Sunday, January 5, 2014

ESCAPE TO THE PAST WITH: Oliver Wiswell by Kenneth Roberts

Happy New Year! What a wonderful Christmas Holiday I’ve had. My family and I went to England! We spent a week in London (with a couple train excursions to sight-see) and then a few days in Bath (renting a car to see Stonehenge and Old Sarum.) I got to see places I’ve wanted to see forever- like Canterbury Cathedral. We went to Battle. We saw Jane Austen’s house and the Jane Austen Center. It was wonderful. I might post some pictures once I get them off the camera and organized.

The plane ride was long- good thing. My historical fiction book club has chosen Oliver Wiswell by Kenneth Roberts for our next meeting. This doorstop is 836 pages and is rather a slow read, so I needed the trans-Atlantic flight to get through it.

There are at least two sides to every conflict. Oliver Wiswell is the story of the American Revolution told from the point of view of a loyalist. It was published in 1940, and the author received a special Pulitzer Prize citation in 1957 for his historical fiction so it’s a classic book. As a general rule, detailed, accurate historical fiction is my favorite type of novel. But I had trouble getting in to Oliver Wiswell.

The book begins with Oliver as a young man returning to his Massachusetts home to visit his father, a well-respected lawyer, who has recently suffered a stroke. On the way, he comes across a mob of rebels burning a farm and tarring and feathering a man they discovered on the premises-- Thomas Buell, a printer, inventor, man of many skills, whose printing press happened to be on the site. Wiswell rescues Buell and brings him to his father’s home, thus saving his life, and from then on Buell does not leave Wiswell’s side, not for long anyway. The ingenuous but rather coarse Buell proves invaluable to highbrow Wiswell.

The rebels, stirred up by Sam Adams and John Hancock, have been making life miserable for honest, loyal Americans for a good while. But things are about to get worse. Oliver Wiswell’s neighbors, the Leightons, have been good friends all his life. He is best friends with one of the brothers and in love with the sister, Sally. Unfortunately, the Leightons are patriots. Word has gotten out that Buell is in the Wiswell home, and rebels come to get Buell and to drive out the Wiswells. Sally warns Oliver just in time and they are able to make an escape, but he must leave Sally behind.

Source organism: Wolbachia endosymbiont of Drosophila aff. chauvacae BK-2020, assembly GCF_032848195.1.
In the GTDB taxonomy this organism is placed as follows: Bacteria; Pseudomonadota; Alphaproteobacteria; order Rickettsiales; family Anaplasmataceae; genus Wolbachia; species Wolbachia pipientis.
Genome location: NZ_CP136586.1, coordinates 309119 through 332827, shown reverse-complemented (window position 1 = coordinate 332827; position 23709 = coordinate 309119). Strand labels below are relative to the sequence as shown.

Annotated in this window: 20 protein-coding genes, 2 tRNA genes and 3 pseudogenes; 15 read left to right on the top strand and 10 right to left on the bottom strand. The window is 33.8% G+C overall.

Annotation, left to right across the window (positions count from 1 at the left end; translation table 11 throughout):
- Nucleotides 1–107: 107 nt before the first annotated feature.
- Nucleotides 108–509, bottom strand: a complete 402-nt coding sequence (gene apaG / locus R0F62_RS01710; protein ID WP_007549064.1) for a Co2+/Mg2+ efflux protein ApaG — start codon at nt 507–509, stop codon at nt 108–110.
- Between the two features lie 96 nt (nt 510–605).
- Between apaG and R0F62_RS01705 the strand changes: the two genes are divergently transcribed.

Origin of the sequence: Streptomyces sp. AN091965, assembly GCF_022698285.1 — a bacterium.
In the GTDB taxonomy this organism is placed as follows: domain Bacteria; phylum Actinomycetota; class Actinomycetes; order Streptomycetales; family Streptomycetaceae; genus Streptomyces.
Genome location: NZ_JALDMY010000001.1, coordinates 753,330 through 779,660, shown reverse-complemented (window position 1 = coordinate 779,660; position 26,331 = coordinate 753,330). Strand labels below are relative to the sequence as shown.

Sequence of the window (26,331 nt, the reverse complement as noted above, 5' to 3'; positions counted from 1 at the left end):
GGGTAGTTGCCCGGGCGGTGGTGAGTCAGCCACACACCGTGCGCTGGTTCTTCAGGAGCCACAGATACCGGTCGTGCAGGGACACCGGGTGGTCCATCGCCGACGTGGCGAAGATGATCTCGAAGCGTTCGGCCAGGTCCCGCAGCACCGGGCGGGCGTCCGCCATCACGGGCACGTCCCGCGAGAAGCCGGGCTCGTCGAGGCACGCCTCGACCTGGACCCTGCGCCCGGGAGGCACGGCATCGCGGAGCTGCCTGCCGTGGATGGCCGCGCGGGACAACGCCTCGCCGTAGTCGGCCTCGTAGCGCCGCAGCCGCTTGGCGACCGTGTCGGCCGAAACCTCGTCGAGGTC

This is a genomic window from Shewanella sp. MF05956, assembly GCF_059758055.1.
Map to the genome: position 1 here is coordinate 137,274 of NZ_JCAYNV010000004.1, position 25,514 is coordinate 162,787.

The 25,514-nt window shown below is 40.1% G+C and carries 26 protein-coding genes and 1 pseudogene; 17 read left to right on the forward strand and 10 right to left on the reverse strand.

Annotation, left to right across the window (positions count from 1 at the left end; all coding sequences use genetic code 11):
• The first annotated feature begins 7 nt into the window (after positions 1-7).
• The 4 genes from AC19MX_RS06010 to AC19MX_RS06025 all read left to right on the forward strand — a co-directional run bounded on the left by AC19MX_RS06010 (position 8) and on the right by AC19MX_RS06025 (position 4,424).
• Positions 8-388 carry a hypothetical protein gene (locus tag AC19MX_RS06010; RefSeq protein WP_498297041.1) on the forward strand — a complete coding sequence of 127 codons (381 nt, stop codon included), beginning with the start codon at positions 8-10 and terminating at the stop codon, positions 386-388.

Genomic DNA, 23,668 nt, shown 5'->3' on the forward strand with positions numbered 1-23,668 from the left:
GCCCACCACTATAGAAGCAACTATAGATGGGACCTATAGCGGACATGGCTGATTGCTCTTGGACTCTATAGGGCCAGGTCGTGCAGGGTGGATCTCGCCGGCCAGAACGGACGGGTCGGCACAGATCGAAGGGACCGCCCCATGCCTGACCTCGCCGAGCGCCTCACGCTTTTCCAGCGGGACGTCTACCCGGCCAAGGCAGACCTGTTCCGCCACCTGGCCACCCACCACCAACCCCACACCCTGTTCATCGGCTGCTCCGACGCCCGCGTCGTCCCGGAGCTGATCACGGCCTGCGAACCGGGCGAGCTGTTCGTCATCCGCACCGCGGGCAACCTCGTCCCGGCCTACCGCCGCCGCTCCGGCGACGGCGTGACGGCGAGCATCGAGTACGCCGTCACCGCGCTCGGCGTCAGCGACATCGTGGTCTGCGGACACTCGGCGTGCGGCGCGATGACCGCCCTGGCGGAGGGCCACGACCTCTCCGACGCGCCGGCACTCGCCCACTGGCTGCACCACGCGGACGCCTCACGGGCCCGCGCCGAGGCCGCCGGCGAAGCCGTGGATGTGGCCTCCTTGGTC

The book follows the fate of loyalists. First, they collect in Boston. When Boston falls, they flee to New York. During the course of the war, it seems the bulk of Americans are loyalists or, if not outright supporters of the British, are against the rebels but are too afraid to say so. The rebels, though a small minority, are bullies who terrify the population into submission.

Wiswell does not fight against his fellow countrymen but he does spy for the British army, first in America and then in England and France. Unfortunately, the British higher-ups refuse to believe or act upon any of the intelligence he brings them. Fed up, he returns to America where he continues his information gathering and does a little fighting, all to no effect. (The rebels win.)

Wiswell meets the most famous people of the day. He manages to be present at quite a few of the most important events. For this reason, the book is interesting and informative if a bit farfetched. But I found that its lack of subtlety in its bias towards the loyalists made it read more like propaganda than an enjoyable novel. The loyalists are too unbelievably GOOD GUYS: brave, honest, morally unimpeachable, intelligent, gentlemanly, upstanding all around, and the rebels are LOUTS: uneducated, gullible, greedy, violent, brutish and untrustworthy. The rebel leaders are self interested liars and cheats. They start the revolution not for high ideals like liberty, etc., but out of spite towards England and in order to get out of paying debts owed to the Crown. For these personal and mercenary reasons, they are willing to sacrifice the lives of thousands. As for the British, they are corrupt and/or incompetent. The rebels are so cowardly and such poor soldiers, so badly commanded, that they never could have won the war. The British lost it by being completely inept. They lost it, it seems, by not listening to the advice of Oliver Wiswell. The loyalists would have won if they had been allowed to fight under American loyalist commanders from the get-go. The loyalists were pretty much perfect in every way. These assertions are repeated and demonstrated over and over and over again without any variation. Except at the end, one of the rebels does come around and admit that the rebel cause was misguided and its leaders were corrupt, so he wasn’t quite as much of a goon as the others, but he was a Leighton.

I prefer books that are a bit more nuanced. Nevertheless, I do feel that I’ve learned more American history and that’s time well spent!

This is my first historical novel completed in 2014 so I’m jumping right in to the Historical Fiction Challenge, hosted by Historical Tapestry.

No comments:

Post a Comment